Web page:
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S100A9 as a pharmacological target molecule in inflammation and cancer.

Leanderson, Tomas LU ; Liberg, David LU and Ivars, Fredrik LU (2015) In Endocrine, Metabolic & Immune Disorders - Drug Targets 15(2). p.97-104
Abstract
Upon tissue injury and infection both stressed and dying cells can release proteins that normally reside inside the cells. Some of the released proteins become ligands of various cell surface receptors expressed by local cells and such proteins are denoted damage associated molecular patterns (DAMPs). Binding of some DAMPs to certain cell surface receptors induces signals emanating in the production of pro-inflammatory cytokines, ultimately leading to an inflammatory response. Our laboratory is interested in the S100A9 protein, a bona fide DAMP protein. This protein normally resides inside monocytes and neutrophils and in these cells it forms heterodimers with the S100A8 protein. The S100A8/A9 heterodimer is released in large amounts... (More)
Upon tissue injury and infection both stressed and dying cells can release proteins that normally reside inside the cells. Some of the released proteins become ligands of various cell surface receptors expressed by local cells and such proteins are denoted damage associated molecular patterns (DAMPs). Binding of some DAMPs to certain cell surface receptors induces signals emanating in the production of pro-inflammatory cytokines, ultimately leading to an inflammatory response. Our laboratory is interested in the S100A9 protein, a bona fide DAMP protein. This protein normally resides inside monocytes and neutrophils and in these cells it forms heterodimers with the S100A8 protein. The S100A8/A9 heterodimer is released in large amounts during several types of inflammatory disease and is currently used clinically as a biomarker in some diseases. The fact that several different pro-inflammatory functions have been ascribed to this protein makes it a potential target for the development of small molecule inhibitors. We have developed several such inhibitors, some of which are already in phase III clinical development. This review describes our efforts to investigate the biological functions of the S100A9 protein as well as our ongoing efforts of developing second-generation, more specific, small molecule inhibitors of its pro-inflammatory functions. (Less)
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author
organization
publishing date
type
Contribution to journal
publication status
published
subject
in
Endocrine, Metabolic & Immune Disorders - Drug Targets
volume
15
issue
2
pages
97 - 104
publisher
Bentham Science Publishers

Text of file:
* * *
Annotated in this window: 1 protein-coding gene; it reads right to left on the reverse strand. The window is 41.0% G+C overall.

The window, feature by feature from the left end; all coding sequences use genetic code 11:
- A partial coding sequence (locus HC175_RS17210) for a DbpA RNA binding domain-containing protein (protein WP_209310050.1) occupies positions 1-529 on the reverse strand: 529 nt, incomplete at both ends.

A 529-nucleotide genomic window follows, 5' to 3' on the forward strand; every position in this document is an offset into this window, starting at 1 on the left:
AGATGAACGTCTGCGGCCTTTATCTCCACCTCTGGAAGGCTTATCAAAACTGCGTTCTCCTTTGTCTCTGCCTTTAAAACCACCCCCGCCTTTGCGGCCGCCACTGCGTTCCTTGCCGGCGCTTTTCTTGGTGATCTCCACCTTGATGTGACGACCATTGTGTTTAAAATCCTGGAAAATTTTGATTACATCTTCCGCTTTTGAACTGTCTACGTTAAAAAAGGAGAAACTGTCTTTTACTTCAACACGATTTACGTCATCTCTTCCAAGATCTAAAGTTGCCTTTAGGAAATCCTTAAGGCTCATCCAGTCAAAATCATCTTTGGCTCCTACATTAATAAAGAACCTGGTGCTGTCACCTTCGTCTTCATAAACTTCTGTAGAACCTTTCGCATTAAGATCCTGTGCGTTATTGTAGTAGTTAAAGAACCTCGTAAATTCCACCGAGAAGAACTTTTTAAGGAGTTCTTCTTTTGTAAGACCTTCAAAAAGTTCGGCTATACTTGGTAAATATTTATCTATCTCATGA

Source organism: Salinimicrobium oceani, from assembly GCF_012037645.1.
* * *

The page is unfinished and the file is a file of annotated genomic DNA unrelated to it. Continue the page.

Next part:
external identifiers
  • pmid:25772177
  • wos:000355000200004
  • scopus:84930519540
ISSN
2212-3873
language
English
LU publication?
yes
id
64deef3f-10b4-4bd2-9f4a-f47683a59449 (old id 5258648)
alternative location
http://www.ncbi.nlm.nih.gov/pubmed/25772177?dopt=Abstract
date added to LUP
2015-04-03 19:59:58
date last changed
2017-08-13 03:21:52
@article{64deef3f-10b4-4bd2-9f4a-f47683a59449,
  abstract     = {Upon tissue injury and infection both stressed and dying cells can release proteins that normally reside inside the cells. Some of the released proteins become ligands of various cell surface receptors expressed by local cells and such proteins are denoted damage associated molecular patterns (DAMPs). Binding of some DAMPs to certain cell surface receptors induces signals emanating in the production of pro-inflammatory cytokines, ultimately leading to an inflammatory response. Our laboratory is interested in the S100A9 protein, a bona fide DAMP protein. This protein normally resides inside monocytes and neutrophils and in these cells it forms heterodimers with the S100A8 protein. The S100A8/A9 heterodimer is released in large amounts during several types of inflammatory disease and is currently used clinically as a biomarker in some diseases. The fact that several different pro-inflammatory functions have been ascribed to this protein makes it a potential target for the development of small molecule inhibitors. We have developed several such inhibitors, some of which are already in phase III clinical development. This review describes our efforts to investigate the biological functions of the S100A9 protein as well as our ongoing efforts of developing second-generation, more specific, small molecule inhibitors of its pro-inflammatory functions.},
  author       = {Leanderson, Tomas and Liberg, David and Ivars, Fredrik},
  issn         = {2212-3873},
  language     = {eng},
  number       = {2},
  pages        = {97--104},
  publisher    = {Bentham Science Publishers},
  series       = {Endocrine, Metabolic & Immune Disorders - Drug Targets},
  title        = {S100A9 as a pharmacological target molecule in inflammation and cancer.},
  volume       = {15},
  year         = {2015},
}